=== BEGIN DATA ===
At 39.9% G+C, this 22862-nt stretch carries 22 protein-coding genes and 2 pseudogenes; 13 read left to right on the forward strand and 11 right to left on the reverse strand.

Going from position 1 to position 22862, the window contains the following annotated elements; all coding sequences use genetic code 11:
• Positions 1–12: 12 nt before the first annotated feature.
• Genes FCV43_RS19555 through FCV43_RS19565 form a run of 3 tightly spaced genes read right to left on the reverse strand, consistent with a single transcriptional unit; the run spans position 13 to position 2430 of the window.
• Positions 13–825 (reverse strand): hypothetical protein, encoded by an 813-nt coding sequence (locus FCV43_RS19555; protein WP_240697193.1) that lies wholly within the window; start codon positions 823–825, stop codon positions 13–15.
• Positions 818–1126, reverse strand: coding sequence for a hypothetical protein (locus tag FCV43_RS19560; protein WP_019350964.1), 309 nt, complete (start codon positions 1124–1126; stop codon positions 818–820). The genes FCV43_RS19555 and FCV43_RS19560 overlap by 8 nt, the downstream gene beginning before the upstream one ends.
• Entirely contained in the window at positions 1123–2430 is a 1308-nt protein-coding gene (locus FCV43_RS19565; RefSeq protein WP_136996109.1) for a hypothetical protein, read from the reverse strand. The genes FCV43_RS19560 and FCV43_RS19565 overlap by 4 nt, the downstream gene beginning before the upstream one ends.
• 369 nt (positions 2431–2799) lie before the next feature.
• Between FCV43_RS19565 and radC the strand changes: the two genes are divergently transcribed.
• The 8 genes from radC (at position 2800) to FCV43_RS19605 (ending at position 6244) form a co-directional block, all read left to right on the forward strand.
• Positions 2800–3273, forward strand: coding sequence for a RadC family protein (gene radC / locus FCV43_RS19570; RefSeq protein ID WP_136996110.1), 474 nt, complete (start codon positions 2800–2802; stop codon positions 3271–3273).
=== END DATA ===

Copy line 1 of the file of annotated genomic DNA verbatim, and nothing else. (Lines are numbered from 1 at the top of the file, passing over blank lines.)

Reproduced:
At 39.9% G+C, this 22862-nt stretch carries 22 protein-coding genes and 2 pseudogenes; 13 read left to right on the forward strand and 11 right to left on the reverse strand.